Senate Passes Menendez '100 Percent Scanning' Amendment, Includes In Final 9/11 Commission Bill
Measure mandates 'benchmarks' to realizing 100 percent cargo scanning
March 13, 2007
Washington - Prior to final passage of the landmark 9/11 Commission Bill, the U.S. Senate today voted unanimously to include in it the Menendez 100 Percent Scanning Amendment - a measure that requires Homeland Security officials to develop a plan with yearly benchmarks that leads to 100 percent scanning of cargo containers entering U.S. ports. The amendment, drafted and advocated by U.S. Senator Robert Menendez (D-NJ), builds upon the framework of the SAFE Port Act, which currently requires the Department of Homeland Security to report key insights from pilot security programs currently underway at six ports.
Menendez hailed his amendment's inclusion in the final security bill as a crucial step toward further securing American ports, as well as U.S. infrastructure and the economy.
Menendez said, "By simply scanning five percent of cargo containers that are deemed 'high risk' and allowing the other 95 percent to enter U.S. ports unfettered, we are tempting fate and risking American lives in the most flagrant way. Eventually the terrorists will discern what criterion constitutes 'high risk' and will include their murderous cargo among the 95 percent of containers that are deemed 'low risk.' Scanning one hundred percent of cargo containers entering U.S. ports must be a top national security priority - and my amendment brings us one step closer toward reaching that goal in a framework that is consistent with the SAFE Port Act. Today was a critical victory for those of us who believe one hundred percent cargo scanning is the only way to truly protect our ports, our economy and the American people."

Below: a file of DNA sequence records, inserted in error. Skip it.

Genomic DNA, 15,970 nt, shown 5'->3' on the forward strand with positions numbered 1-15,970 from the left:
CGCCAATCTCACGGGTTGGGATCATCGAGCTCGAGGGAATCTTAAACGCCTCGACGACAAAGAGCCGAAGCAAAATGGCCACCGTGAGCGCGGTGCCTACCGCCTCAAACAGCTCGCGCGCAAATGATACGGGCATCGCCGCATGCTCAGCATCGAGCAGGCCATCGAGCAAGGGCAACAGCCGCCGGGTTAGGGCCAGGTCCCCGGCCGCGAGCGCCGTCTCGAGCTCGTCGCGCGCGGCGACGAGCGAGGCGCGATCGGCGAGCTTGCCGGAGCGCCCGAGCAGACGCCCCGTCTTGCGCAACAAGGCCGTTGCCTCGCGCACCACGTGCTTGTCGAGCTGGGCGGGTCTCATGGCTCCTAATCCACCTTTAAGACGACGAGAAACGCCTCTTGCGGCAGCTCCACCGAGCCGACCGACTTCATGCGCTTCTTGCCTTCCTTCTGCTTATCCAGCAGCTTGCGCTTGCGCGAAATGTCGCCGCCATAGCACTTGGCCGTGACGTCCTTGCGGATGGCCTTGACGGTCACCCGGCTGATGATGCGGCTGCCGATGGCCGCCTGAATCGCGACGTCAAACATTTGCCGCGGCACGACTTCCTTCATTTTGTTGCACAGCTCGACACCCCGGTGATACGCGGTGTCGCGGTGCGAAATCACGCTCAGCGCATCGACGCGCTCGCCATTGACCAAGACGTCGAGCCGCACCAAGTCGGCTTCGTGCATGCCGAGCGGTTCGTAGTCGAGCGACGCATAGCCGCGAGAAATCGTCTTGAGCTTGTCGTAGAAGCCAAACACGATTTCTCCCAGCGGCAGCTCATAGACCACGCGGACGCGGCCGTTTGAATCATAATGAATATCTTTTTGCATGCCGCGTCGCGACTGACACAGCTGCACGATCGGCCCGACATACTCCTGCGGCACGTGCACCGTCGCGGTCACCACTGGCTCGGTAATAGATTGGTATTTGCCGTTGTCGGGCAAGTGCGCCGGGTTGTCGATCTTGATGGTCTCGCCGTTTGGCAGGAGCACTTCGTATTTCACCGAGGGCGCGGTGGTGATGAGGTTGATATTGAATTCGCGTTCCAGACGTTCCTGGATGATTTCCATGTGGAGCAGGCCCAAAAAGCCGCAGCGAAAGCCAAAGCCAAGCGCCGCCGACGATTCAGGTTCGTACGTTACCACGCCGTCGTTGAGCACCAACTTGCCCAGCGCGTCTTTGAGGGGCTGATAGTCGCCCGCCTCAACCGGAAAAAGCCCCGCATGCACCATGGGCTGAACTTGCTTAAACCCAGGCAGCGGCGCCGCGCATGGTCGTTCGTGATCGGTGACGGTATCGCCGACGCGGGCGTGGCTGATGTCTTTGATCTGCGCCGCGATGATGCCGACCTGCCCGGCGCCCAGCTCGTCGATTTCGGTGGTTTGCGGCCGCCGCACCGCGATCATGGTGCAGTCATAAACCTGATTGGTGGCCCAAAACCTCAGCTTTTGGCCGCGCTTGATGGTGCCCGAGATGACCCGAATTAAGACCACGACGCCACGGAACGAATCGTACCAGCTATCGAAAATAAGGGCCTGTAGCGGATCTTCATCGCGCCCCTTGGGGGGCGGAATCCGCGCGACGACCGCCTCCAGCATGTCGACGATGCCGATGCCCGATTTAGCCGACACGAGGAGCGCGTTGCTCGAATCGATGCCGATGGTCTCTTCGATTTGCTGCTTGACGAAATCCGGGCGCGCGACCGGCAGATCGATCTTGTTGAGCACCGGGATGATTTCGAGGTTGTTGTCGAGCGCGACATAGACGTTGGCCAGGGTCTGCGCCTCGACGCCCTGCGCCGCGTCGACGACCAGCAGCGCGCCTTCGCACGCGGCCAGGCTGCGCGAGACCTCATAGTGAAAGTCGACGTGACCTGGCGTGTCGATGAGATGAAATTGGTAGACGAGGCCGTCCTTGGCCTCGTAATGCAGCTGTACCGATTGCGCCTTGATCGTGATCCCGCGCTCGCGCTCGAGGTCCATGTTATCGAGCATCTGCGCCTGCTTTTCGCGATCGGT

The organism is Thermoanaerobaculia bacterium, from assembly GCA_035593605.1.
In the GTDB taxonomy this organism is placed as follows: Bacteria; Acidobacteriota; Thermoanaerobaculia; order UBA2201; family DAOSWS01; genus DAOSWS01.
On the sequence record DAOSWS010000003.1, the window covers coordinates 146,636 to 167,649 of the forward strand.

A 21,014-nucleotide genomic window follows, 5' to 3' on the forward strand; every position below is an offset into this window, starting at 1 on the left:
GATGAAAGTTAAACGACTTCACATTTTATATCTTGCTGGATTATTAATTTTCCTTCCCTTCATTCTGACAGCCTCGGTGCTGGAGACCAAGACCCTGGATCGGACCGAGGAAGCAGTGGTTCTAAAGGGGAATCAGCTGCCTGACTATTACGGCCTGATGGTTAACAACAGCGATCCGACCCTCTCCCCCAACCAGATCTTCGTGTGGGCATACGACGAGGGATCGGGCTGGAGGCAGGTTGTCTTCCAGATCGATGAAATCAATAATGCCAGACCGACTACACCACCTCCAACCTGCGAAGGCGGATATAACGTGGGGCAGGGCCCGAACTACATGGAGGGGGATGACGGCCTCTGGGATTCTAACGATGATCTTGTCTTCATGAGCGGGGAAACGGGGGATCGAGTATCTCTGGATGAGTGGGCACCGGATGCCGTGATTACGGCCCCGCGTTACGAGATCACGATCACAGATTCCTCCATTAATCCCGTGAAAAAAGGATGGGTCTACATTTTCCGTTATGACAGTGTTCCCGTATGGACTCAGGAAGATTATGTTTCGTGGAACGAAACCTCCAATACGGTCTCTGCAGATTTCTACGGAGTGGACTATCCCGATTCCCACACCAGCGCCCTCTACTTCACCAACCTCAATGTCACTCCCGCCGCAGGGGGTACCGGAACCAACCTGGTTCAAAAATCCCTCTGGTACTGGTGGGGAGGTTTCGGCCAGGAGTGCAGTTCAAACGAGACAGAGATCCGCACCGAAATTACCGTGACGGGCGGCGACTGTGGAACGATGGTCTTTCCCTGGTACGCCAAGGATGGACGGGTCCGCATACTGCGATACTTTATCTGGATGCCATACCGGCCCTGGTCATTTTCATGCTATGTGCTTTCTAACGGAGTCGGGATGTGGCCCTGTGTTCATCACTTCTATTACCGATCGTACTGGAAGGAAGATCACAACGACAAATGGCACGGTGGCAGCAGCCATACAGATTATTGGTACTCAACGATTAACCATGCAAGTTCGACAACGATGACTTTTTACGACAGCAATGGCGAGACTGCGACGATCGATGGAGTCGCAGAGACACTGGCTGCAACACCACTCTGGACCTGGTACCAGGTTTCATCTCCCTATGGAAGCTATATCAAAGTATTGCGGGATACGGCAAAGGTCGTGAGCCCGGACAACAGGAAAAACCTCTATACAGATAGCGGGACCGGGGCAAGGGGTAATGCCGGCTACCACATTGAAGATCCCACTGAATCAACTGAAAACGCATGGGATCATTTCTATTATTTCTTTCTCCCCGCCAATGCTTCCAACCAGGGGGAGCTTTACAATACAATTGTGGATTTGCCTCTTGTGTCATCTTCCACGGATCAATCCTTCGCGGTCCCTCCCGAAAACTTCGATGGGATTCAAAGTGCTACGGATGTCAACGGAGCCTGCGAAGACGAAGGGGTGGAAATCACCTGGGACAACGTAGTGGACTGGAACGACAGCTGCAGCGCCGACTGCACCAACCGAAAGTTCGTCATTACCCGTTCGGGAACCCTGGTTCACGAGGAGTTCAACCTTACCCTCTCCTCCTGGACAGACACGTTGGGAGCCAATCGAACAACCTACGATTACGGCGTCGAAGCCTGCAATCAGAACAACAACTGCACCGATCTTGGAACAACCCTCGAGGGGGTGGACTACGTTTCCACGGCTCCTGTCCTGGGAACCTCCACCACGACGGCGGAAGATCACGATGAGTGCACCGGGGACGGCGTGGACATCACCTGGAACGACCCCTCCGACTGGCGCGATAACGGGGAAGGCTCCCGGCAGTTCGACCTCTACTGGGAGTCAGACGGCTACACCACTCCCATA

The Menendez 100 Percent Scanning Amendment would expand reporting requirements by calling on the Homeland Security Department to submit a plan for achieving 100 percent scanning of cargo before it reaches U.S. ports. The amendment adds to the reporting requirements already in place from the SAFE Port Act. The amendment ensures American officials continue to stay focused on improving cargo scanning policies at U.S. ports. It pushes the Department of Homeland Security to show Congress it is making a concerted effort to implement 100 percent scanning procedures.